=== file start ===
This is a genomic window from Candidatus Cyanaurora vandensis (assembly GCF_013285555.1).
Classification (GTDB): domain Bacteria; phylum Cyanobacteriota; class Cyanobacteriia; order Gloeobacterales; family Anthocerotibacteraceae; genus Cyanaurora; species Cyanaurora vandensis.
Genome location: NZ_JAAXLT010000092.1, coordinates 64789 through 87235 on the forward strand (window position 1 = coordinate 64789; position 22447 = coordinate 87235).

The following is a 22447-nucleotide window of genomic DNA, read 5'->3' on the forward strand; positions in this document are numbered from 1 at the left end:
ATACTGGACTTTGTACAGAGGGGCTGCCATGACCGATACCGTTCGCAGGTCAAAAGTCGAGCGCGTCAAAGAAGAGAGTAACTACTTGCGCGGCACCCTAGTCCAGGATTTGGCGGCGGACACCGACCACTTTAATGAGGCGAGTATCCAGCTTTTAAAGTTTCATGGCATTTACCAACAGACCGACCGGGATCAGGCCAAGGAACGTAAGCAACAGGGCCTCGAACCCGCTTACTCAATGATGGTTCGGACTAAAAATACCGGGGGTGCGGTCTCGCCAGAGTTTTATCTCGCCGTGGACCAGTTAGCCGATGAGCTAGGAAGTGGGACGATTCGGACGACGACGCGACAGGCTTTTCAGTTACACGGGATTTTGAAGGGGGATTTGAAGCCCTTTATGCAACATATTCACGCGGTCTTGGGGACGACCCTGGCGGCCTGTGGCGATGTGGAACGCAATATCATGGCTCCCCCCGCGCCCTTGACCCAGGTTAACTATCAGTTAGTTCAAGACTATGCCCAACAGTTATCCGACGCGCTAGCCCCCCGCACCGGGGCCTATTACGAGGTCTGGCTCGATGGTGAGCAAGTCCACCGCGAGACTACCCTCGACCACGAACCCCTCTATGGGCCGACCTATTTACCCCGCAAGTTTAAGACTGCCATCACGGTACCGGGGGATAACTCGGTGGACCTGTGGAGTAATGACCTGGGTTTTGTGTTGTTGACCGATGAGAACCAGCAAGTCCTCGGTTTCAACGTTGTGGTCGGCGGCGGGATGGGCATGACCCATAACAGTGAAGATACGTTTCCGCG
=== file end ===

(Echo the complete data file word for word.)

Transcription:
This is a genomic window from Candidatus Cyanaurora vandensis (assembly GCF_013285555.1).
Classification (GTDB): domain Bacteria; phylum Cyanobacteriota; class Cyanobacteriia; order Gloeobacterales; family Anthocerotibacteraceae; genus Cyanaurora; species Cyanaurora vandensis.
Genome location: NZ_JAAXLT010000092.1, coordinates 64789 through 87235 on the forward strand (window position 1 = coordinate 64789; position 22447 = coordinate 87235).

The following is a 22447-nucleotide window of genomic DNA, read 5'->3' on the forward strand; positions in this document are numbered from 1 at the left end:
ATACTGGACTTTGTACAGAGGGGCTGCCATGACCGATACCGTTCGCAGGTCAAAAGTCGAGCGCGTCAAAGAAGAGAGTAACTACTTGCGCGGCACCCTAGTCCAGGATTTGGCGGCGGACACCGACCACTTTAATGAGGCGAGTATCCAGCTTTTAAAGTTTCATGGCATTTACCAACAGACCGACCGGGATCAGGCCAAGGAACGTAAGCAACAGGGCCTCGAACCCGCTTACTCAATGATGGTTCGGACTAAAAATACCGGGGGTGCGGTCTCGCCAGAGTTTTATCTCGCCGTGGACCAGTTAGCCGATGAGCTAGGAAGTGGGACGATTCGGACGACGACGCGACAGGCTTTTCAGTTACACGGGATTTTGAAGGGGGATTTGAAGCCCTTTATGCAACATATTCACGCGGTCTTGGGGACGACCCTGGCGGCCTGTGGCGATGTGGAACGCAATATCATGGCTCCCCCCGCGCCCTTGACCCAGGTTAACTATCAGTTAGTTCAAGACTATGCCCAACAGTTATCCGACGCGCTAGCCCCCCGCACCGGGGCCTATTACGAGGTCTGGCTCGATGGTGAGCAAGTCCACCGCGAGACTACCCTCGACCACGAACCCCTCTATGGGCCGACCTATTTACCCCGCAAGTTTAAGACTGCCATCACGGTACCGGGGGATAACTCGGTGGACCTGTGGAGTAATGACCTGGGTTTTGTGTTGTTGACCGATGAGAACCAGCAAGTCCTCGGTTTCAACGTTGTGGTCGGCGGCGGGATGGGCATGACCCATAACAGTGAAGATACGTTTCCGCG